“We’ve changed lot of things of how the football side of the club has been run over the last six to seven months," the chief executive added, "and that’s stood us in good stead for this point. We are much less reliant on a small number of people for the fortunes of the football side of the club. We’re able now to withstand these kind of incidents a lot better.”

Clibbens and CUOSC’s Billy Atkinson said the extra “football expertise” Holdsworth has brought reflected these remarks, something further consolidated when Holdsworth spoke about potential transfers, and other dealings which he would handle during a spell without a permanent manager.

There would, Clibbens added, be “input” from backers Edinburgh Woollen Mill through their formal channels in the club, ie John Jackson, their holdings board director (Holdsworth also has well-documented links to Philip Day’s firm).

Who, though, would have the final say? “It will be a holdings board decision,” said Clibbens, referring to the strategic board which comprises Jackson, co-owners Andrew Jenkins, John Nixon and Steven Pattison, CUOSC’s Atkinson, and Lord Clark.

“One man, one vote around that table. The process to get there will involve myself and David to work through the candidates to present the best ones we can to that board.”

Was it, in light of Sheridan's tenure of only six months, appropriate for chairman Jenkins to praise the ex-boss's “commitment” in last Friday’s statement?

Clibbens: “You can get hung up on individual words. I think what Andrew was trying to get across was something everyone in the club would agree with – while he was here he [Sheridan] gave it 110per cent all the time.

“You could see him on the touchline, in the interviews with you guys [in the media], he was committed to try and make us better and improve the team. There were no half measures. That’s what Andrew was trying to get at.”

Confirmation of Sheridan's final decision was not reached until after his programme notes, published on Saturday, were sent to print, the directors added. The former manager's call for "everyone to stick together", read by fans the day after he had quit, was described as "ironic" by Atkinson.

Predictably, Clibbens did not comment on some of the names appearing in early speculation. Regarding some, though, he sought to temper rumours. “Owen Coyle came to watch a game with his family over Christmas because it was convenient.

“Eric Kinder was here [on Saturday] because it was booked three weeks ago and we play Exeter [soon].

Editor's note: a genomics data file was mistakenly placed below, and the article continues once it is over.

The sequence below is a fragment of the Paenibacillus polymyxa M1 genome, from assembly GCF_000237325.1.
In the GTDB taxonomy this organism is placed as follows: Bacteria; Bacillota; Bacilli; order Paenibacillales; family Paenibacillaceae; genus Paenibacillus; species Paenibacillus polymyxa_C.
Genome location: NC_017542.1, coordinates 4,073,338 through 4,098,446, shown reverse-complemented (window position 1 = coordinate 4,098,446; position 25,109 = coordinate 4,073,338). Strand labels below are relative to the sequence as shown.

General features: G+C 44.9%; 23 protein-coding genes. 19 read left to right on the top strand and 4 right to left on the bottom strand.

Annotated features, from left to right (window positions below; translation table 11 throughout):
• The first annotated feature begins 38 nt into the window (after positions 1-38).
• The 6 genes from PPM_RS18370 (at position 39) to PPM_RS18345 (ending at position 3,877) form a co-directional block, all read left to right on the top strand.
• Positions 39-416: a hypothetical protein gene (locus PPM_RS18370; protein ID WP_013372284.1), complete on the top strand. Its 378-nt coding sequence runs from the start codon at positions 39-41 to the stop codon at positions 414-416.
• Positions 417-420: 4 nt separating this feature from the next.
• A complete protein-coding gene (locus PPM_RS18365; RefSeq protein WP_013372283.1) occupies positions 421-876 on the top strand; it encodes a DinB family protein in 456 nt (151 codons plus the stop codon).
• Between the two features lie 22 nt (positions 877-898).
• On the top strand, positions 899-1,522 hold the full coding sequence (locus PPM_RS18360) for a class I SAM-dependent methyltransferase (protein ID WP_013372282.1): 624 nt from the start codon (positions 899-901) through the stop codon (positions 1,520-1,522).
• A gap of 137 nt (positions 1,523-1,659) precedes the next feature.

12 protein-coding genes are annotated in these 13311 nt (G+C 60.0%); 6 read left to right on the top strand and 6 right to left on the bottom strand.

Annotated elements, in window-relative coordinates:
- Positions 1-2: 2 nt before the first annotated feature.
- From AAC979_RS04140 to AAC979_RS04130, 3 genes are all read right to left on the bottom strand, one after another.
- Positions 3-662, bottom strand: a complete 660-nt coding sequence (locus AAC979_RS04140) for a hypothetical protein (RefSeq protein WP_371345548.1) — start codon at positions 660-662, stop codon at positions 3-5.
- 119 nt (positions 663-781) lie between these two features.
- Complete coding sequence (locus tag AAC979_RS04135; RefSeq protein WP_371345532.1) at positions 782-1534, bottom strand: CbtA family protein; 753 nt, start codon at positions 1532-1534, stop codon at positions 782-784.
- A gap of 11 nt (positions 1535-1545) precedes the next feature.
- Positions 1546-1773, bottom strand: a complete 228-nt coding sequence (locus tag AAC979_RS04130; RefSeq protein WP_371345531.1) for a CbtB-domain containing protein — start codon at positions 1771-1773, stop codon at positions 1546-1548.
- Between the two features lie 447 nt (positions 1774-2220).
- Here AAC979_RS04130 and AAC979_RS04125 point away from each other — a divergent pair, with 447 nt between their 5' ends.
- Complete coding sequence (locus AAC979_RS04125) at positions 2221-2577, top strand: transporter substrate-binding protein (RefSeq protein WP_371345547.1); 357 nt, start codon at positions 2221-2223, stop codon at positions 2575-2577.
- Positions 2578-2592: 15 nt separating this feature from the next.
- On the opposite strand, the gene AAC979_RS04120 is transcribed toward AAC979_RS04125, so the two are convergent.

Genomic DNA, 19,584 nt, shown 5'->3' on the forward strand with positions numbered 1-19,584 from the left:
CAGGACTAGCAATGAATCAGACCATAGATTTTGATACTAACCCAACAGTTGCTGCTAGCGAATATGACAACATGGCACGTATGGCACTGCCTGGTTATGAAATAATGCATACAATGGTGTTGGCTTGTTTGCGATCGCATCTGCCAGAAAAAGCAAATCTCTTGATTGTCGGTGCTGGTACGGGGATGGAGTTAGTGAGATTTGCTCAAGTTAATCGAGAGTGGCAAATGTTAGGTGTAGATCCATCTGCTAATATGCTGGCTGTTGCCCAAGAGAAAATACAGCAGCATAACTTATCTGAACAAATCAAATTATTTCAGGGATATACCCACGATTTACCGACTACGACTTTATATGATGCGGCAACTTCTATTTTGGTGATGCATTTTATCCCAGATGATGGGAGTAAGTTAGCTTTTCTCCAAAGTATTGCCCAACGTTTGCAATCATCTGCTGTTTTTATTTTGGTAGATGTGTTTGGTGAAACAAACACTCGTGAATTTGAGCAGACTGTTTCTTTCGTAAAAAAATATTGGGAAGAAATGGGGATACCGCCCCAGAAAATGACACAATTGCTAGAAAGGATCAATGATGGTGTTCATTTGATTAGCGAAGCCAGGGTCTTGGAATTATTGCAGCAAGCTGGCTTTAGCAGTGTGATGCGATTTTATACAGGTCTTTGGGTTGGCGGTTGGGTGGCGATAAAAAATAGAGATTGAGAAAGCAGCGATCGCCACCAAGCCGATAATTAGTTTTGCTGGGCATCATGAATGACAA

“Football deals up these kind of faces and names, but I’m not going to comment.

“It’s not often an opportunity comes along when a team has won six in a row, accumulating a lot of points along the way, playing a lot of good football, and are in good place - isn’t an emergency case," he added. "That leads to better people wanting to come in and get involved.”

The supporters’ trust view, voiced by Atkinson, was that Sheridan’s departure was “disappointing” given United’s form, recent performances and impressive style of play. “But it’s also an opportunity," he said. "We’ve got to look at the whole club and it needs to work together. If someone thinks he’s in the wrong place, maybe he shouldn’t be there.

“Going forward, this is a really attractive place to come to now. It is a great opportunity and we need to take that. And we need to get the right appointment, not necessarily rush it.”

United appointed the well-travelled Sheridan in the summer despite CUOSC having said their preference was for a “younger” candidate. Atkinson said this was something that still “gets thrown back at us” by critics of the fan group. “I was one vote in six,” he protested.

On the ideal manager profile now, he said: “If you listen to supporters, they want to see an element of continuity. I also think they want a manager or head coach that links slightly better to the fanbase than John did. I don’t think he was particularly good at that.

“Basically, we want the best man for the job. It could be a youngish man or more senior, but we want the right man.”

Holdsworth made it plain that he believes United are offering an attractive job, one where their league position, form and “structure” should appeal. Any drawbacks, such as a tight budget and smallish squad which has been reliant on loans and half-season deals, were not promoted as problems.

“We still want someone demanding and focused – aspects that make you winners,” he said. “John [Sheridan] is a winner. We don’t want a soft touch to come into our club and allow our momentum to drop. We must have a man who is focused. We have a style of play, our players are focused and our structure doesn’t need to change."

Referring to the "structure" which sees Holdsworth handle board-manager issues, allowing the boss to focus on the training ground and dressing room, the director of football added: “Whoever comes in has a very easy job [in a sense], because all he has got to do is manage, and man-manage people.

"We have a solid squad, we might add a couple of bodies, but [whichever candidates] I speak to won’t be allowed to change everything.

“We must have continuity, have respect for our paying customers, the great support we have home and away, who have seen us doing well. Why change?

“We’re keen to have a person as a leader - whether that be Tommy or another - who’ll work in the framework of what we want. John was supported from day one from everywhere around the club. He had to manage the team. He coaches the team. If we need the [new] coach to work along with Paul and Tommy, we’ll look at the situation.

“But we won’t be bringing a management team into this club. The people must tick our box rather than come here for the wrong reasons.”